When is the Arg Governemt going to respond to the offer made by the elected Falkland Islands Govt, inwriting via your Embassy in London, to Buenos Aires offerring to sit down with them across the table an d talk about a wide range of mutual issues - like Fisheries, Communications, etc etc.?
Please can you answer me on this one?
Arg President has publicly stated that all she wants to do is “sit and talk”
and not neccesarily about sovereignty.

The Islands Govt has responded to her - saying Yes ,OK let us sit and talk.

There has been a DEAD SILENCE from Buenos Aires ever since- why?
39 HansNiesund (#) Oct 26th, 2012 - 09:15 pm Report abuse
Dialog, sure. I believe the FIG are still awaiting a reply to their kind letter offering precisely that.

The position of course remains that the UK will not enter into discussions on sovereignity without the express consent of the islanders. But this is a less intransigent position than that of Argentina, which has in its very constitution declared its sovereignity claim non-negotiable under any circumstances.

Only in Argentina is painting into a corner apparently considered good politics.

How curious. All about self-determination, and no mention of fourth parties being involved at all.
40 Pirate Love (#) Oct 26th, 2012 - 09:50 pm Report abuse
!Good on you Falklands, and about time too!

unlucky argentina go cry some more :)
41 Steveu (#) Oct 27th, 2012 - 12:06 am Report abuse
Sounds like the “usual suspects” are pretty rattled about this - shame!
42 Liberato (#) Oct 27th, 2012 - 12:57 am Report abuse
Islander1, Dont be ridiculous, we are willing to talk about everything, as long as sovereignty is also on the table.
What you said is false, the island government said they are willing to talk only about practical matters but not about sovereignty. Why Argentina should discuss about practical matters without sovereignty?. This dispute is not about fisheris or communications or whatever you might think, it is about SOVEREIGNTY. And it is a responsibility of the uk and Argentina to negotiate and solve it.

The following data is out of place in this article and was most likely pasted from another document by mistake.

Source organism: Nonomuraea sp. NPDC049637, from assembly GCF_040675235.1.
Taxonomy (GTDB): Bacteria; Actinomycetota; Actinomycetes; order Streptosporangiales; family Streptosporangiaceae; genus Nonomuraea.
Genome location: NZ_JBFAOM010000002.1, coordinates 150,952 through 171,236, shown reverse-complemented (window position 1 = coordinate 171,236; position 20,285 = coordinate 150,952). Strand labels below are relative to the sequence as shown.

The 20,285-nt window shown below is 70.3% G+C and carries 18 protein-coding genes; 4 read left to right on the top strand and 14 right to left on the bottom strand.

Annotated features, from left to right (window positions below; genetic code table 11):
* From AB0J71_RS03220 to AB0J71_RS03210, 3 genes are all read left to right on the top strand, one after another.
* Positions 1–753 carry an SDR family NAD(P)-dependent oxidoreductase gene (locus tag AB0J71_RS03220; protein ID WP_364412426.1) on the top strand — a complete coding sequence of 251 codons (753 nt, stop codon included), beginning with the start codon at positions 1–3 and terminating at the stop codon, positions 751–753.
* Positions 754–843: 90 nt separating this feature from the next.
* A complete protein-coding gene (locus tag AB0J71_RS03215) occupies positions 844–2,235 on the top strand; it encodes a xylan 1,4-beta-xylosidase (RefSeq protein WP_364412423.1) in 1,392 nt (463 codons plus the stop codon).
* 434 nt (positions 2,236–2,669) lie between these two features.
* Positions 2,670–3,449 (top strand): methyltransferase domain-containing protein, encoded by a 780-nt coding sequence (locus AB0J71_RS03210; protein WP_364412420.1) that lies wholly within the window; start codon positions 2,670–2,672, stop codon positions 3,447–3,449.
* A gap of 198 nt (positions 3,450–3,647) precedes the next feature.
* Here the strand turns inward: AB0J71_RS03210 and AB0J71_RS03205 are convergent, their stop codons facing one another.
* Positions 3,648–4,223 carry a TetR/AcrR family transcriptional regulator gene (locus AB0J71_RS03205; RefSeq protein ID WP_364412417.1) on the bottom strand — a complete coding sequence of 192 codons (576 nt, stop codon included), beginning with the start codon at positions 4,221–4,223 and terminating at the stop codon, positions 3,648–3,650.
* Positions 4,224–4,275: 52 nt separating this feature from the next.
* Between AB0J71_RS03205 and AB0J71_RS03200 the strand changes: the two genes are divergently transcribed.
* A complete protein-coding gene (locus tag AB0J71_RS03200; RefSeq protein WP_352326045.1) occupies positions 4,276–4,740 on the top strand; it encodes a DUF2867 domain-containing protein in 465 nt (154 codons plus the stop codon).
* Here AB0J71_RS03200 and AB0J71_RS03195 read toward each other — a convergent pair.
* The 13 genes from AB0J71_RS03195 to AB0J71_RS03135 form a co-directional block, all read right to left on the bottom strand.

43 Islander1 (#) Oct 27th, 2012 - 01:27 am Report abuse
Liberato- Who is being ridiculous? Your President stated publicy in the UN that she wants to sit down and discuss and NOT just about Sovereignty. Even she realises that to make progress you first of all have to agree to start talking to get at least a basic understanding underway - maybe at a later date then you would ask to talk about sovereignty and each others positions.
Who are you to state what is the responsibility of the UK? - I think that is up to the British people there to decide. as they are a democracy- and we are also a democracy here in the Islands - they have said - you decide - you are the people of the Islands and after all you now run your own Government within the islands.
If the dispute is not about fisheries - then why does your Govt actively discrininate against companys that also operate here and itself breach the Int Maritime Convention by harassing vessels transiting through your zones and in the past from entering or leaving the Straits of Magellan bound for the Islands?
If it is not about Communications then why does it break Int Air Transport agreements by preventing civilian aircraft overflying through its airspace if they are on a flight to the islands?